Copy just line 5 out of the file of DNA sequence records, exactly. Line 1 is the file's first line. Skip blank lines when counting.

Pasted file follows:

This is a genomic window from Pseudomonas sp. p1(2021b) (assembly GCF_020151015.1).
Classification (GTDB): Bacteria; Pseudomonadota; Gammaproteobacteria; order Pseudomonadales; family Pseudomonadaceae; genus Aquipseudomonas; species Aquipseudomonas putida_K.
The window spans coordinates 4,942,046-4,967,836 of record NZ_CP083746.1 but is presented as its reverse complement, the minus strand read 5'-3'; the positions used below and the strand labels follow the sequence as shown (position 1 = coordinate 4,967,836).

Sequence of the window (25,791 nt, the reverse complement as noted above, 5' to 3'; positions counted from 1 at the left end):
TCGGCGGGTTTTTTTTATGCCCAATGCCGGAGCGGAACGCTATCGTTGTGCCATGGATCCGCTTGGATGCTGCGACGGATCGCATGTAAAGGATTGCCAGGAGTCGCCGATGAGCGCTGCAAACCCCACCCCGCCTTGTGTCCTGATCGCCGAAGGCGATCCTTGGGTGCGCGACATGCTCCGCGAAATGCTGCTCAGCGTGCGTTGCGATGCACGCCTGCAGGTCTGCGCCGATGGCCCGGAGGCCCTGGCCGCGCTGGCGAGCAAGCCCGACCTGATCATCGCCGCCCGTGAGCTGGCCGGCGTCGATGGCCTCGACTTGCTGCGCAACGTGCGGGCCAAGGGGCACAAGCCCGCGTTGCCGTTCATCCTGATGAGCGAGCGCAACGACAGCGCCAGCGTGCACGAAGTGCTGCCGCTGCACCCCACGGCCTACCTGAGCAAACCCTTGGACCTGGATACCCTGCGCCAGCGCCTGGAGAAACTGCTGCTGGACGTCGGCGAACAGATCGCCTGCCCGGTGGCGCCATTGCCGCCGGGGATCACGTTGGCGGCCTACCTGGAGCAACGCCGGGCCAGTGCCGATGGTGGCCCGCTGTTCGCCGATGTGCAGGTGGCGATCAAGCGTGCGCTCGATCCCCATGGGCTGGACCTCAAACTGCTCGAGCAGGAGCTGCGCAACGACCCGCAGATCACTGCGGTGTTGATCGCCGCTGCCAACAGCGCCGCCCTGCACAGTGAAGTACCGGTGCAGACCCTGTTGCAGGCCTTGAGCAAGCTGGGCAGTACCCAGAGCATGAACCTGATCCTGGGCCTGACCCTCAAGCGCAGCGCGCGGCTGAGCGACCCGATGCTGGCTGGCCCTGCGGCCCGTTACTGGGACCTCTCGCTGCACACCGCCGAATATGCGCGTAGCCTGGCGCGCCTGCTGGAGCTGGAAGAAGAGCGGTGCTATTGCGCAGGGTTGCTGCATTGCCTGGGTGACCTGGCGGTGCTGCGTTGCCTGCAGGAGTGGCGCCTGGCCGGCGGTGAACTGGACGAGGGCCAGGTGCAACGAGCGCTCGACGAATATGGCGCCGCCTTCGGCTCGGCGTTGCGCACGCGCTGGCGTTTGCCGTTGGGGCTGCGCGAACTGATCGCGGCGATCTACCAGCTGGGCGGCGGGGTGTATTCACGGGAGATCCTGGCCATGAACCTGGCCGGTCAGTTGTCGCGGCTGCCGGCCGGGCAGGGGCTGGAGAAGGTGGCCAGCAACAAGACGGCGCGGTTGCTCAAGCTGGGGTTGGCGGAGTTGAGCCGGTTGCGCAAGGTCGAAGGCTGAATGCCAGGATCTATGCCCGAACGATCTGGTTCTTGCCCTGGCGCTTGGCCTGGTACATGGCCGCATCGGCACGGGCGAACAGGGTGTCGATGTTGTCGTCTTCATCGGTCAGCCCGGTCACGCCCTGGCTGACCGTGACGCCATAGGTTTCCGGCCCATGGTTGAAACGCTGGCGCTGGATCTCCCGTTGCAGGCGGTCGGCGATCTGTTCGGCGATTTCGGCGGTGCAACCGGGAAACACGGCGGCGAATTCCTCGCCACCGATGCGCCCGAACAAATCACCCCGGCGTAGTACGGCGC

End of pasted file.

TCGGCGGGTTTTTTTTATGCCCAATGCCGGAGCGGAACGCTATCGTTGTGCCATGGATCCGCTTGGATGCTGCGACGGATCGCATGTAAAGGATTGCCAGGAGTCGCCGATGAGCGCTGCAAACCCCACCCCGCCTTGTGTCCTGATCGCCGAAGGCGATCCTTGGGTGCGCGACATGCTCCGCGAAATGCTGCTCAGCGTGCGTTGCGATGCACGCCTGCAGGTCTGCGCCGATGGCCCGGAGGCCCTGGCCGCGCTGGCGAGCAAGCCCGACCTGATCATCGCCGCCCGTGAGCTGGCCGGCGTCGATGGCCTCGACTTGCTGCGCAACGTGCGGGCCAAGGGGCACAAGCCCGCGTTGCCGTTCATCCTGATGAGCGAGCGCAACGACAGCGCCAGCGTGCACGAAGTGCTGCCGCTGCACCCCACGGCCTACCTGAGCAAACCCTTGGACCTGGATACCCTGCGCCAGCGCCTGGAGAAACTGCTGCTGGACGTCGGCGAACAGATCGCCTGCCCGGTGGCGCCATTGCCGCCGGGGATCACGTTGGCGGCCTACCTGGAGCAACGCCGGGCCAGTGCCGATGGTGGCCCGCTGTTCGCCGATGTGCAGGTGGCGATCAAGCGTGCGCTCGATCCCCATGGGCTGGACCTCAAACTGCTCGAGCAGGAGCTGCGCAACGACCCGCAGATCACTGCGGTGTTGATCGCCGCTGCCAACAGCGCCGCCCTGCACAGTGAAGTACCGGTGCAGACCCTGTTGCAGGCCTTGAGCAAGCTGGGCAGTACCCAGAGCATGAACCTGATCCTGGGCCTGACCCTCAAGCGCAGCGCGCGGCTGAGCGACCCGATGCTGGCTGGCCCTGCGGCCCGTTACTGGGACCTCTCGCTGCACACCGCCGAATATGCGCGTAGCCTGGCGCGCCTGCTGGAGCTGGAAGAAGAGCGGTGCTATTGCGCAGGGTTGCTGCATTGCCTGGGTGACCTGGCGGTGCTGCGTTGCCTGCAGGAGTGGCGCCTGGCCGGCGGTGAACTGGACGAGGGCCAGGTGCAACGAGCGCTCGACGAATATGGCGCCGCCTTCGGCTCGGCGTTGCGCACGCGCTGGCGTTTGCCGTTGGGGCTGCGCGAACTGATCGCGGCGATCTACCAGCTGGGCGGCGGGGTGTATTCACGGGAGATCCTGGCCATGAACCTGGCCGGTCAGTTGTCGCGGCTGCCGGCCGGGCAGGGGCTGGAGAAGGTGGCCAGCAACAAGACGGCGCGGTTGCTCAAGCTGGGGTTGGCGGAGTTGAGCCGGTTGCGCAAGGTCGAAGGCTGAATGCCAGGATCTATGCCCGAACGATCTGGTTCTTGCCCTGGCGCTTGGCCTGGTACATGGCCGCATCGGCACGGGCGAACAGGGTGTCGATGTTGTCGTCTTCATCGGTCAGCCCGGTCACGCCCTGGCTGACCGTGACGCCATAGGTTTCCGGCCCATGGTTGAAACGCTGGCGCTGGATCTCCCGTTGCAGGCGGTCGGCGATCTGTTCGGCGATTTCGGCGGTGCAACCGGGAAACACGGCGGCGAATTCCTCGCCACCGATGCGCCCGAACAAATCACCCCGGCGTAGTACGGCGC